On Halloween day, Kohala football coach Chad Atkins said he was told that the school would be opening up his position to new candidates.
He was extremely surprised, and when he asked Cowboys athletic director Laurie Koustik for the reasons why, he said he was told that there had been complaints against him.
“She didn’t tell me about any serious complaints from anyone during the season,” Atkins said recently by cell phone. “If it was serious enough, I would think someone would come and talk to me about it.”
Since that time, there have been many people from Kohala showing their support for the man who believes he was fired.
Last Thursday night, however, Kohala principal Amy Stafford responded via email to questions concerning the situation.
“The coach in question has not been terminated … ,” Stafford wrote. “All parties have already met several times, addressed concerns, and discussions are ongoing. While we are not able to discuss the details of this confidential personnel matter, we do ask for your assistance in not spreading inaccurate information.”
Generally, coaches at Hawaii public schools are hired on a year-to-year basis. When the year is up, their contract can be renewed or the positions are opened up.
A group of parents have worked in an effort to get Atkins and his assistants back as the football coaches — or if Stafford is correct and Atkins was never terminated — keep the job from being opened up to other candidates.
In addition, between 150 to 200 students at the school that has approximately 360 enrolled, have signed a petition in support of Atkins that they plan to give to the Kohala administration.
According to one of the parents, Michael Remsen, and Atkins himself, there has been some headway made in communication with Stafford and two complex area officials, Art Souza and Janette Snelling.
During a Dec. 2 meeting that Remsen, Atkins, Souza, Snelling and Stafford attended, Remsen and Atkins (while Stafford read a list of complaints against Atkins) both got the sense that Souza and Snelling did not see the justification for opening up the position and leaving Atkins behind.
Remsen and Atkins said more meetings are planned, including one in which Atkins and Koustik are being asked to talk it out and see if they would be able to work together in the future.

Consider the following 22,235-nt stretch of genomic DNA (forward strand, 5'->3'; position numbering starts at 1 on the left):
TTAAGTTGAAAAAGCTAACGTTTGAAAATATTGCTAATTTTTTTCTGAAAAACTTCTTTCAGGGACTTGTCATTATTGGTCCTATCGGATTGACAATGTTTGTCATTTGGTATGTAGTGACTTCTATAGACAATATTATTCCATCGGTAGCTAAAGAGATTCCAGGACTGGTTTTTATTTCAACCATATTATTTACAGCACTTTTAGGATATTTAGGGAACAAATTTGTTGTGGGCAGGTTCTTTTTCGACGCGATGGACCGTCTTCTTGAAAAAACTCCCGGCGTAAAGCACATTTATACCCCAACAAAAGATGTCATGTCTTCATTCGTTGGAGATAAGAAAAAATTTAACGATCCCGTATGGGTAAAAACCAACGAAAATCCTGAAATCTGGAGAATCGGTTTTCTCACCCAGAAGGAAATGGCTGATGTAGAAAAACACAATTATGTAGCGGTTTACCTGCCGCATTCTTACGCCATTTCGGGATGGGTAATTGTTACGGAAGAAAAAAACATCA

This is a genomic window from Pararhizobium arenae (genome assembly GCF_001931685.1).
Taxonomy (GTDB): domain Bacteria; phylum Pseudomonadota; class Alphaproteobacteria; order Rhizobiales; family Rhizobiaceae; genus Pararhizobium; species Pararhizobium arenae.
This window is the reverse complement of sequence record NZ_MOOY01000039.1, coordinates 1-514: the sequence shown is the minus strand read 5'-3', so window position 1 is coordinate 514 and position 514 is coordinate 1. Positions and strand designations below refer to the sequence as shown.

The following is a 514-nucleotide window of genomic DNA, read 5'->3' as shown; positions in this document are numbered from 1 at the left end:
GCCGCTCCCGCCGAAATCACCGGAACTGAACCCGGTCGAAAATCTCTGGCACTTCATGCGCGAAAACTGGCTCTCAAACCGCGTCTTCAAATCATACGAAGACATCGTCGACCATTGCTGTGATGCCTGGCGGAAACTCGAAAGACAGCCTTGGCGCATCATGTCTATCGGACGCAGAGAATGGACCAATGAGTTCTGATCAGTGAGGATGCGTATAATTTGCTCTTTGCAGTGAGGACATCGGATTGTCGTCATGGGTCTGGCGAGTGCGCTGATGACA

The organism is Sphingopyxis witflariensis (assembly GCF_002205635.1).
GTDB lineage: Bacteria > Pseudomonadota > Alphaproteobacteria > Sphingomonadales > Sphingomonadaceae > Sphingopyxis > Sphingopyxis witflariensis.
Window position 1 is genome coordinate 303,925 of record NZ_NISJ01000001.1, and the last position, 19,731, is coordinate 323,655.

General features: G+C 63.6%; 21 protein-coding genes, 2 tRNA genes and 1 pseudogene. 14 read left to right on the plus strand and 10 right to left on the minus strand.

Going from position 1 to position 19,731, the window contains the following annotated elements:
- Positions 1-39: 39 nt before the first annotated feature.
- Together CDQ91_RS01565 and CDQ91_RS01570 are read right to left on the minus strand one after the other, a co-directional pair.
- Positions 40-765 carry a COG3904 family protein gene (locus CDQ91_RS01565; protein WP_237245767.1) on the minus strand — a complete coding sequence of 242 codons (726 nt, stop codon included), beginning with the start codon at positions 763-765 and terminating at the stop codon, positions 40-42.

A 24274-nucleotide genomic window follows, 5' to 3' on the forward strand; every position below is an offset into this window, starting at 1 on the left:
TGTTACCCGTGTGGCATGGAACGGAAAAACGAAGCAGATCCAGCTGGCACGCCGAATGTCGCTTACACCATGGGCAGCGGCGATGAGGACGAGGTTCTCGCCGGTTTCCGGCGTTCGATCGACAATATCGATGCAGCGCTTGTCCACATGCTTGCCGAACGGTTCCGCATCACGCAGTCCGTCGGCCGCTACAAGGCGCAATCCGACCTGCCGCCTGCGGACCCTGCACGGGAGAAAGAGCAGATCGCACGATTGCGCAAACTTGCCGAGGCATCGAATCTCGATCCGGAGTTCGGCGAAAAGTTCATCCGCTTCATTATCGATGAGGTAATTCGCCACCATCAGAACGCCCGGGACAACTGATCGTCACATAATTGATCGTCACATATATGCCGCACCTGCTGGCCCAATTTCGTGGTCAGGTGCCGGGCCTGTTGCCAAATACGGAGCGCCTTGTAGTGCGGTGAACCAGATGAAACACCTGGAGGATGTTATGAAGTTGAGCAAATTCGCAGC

That sounds like a step in the direction Atkins is looking for.
Remsen, who was a coach at Kohala about 10 years ago, believes it might lead to Atkins returning to coach for the 2020 season.
“That’s what I care about most,” he said.
Asked for her thoughts on the matter, Koustik responded to an email last Thursday morning, writing that any communication by the school about this subject should go through Stafford.
Typically, the DOE does not discuss personnel matters, but Atkins freely gave his version of what he’s been told were the complaints against him. There are nine, all told by him:
>> “We had a Down syndrome boy who pretty much grew up with all of the players. He comes to practice, shaking everybody’s hands and cheering them on. So we put shoulder pads on him and let him hold a helmet and put a jersey on. He was stoked and was happy. We got him to take a couple of laps. She (Koustik) was not down for that, citing liability. OK, so we fixed that.”
>> “We had a scrimmage against Konawaena. She (Koustik) said she wasn’t aware of it on the schedule. But she approved it. The Konawaena athletic director has an email proving it. Without her approval, we couldn’t have it on the schedule. She said that if she knew there was going to be that many people coming to it, she would have charged admission. I guess she thought it was a real game because we were lining up like it was a real game.”
>> “One of the players slid in the mud at Keaau’s field because we won. So, we got him out of the mud and I apologized.”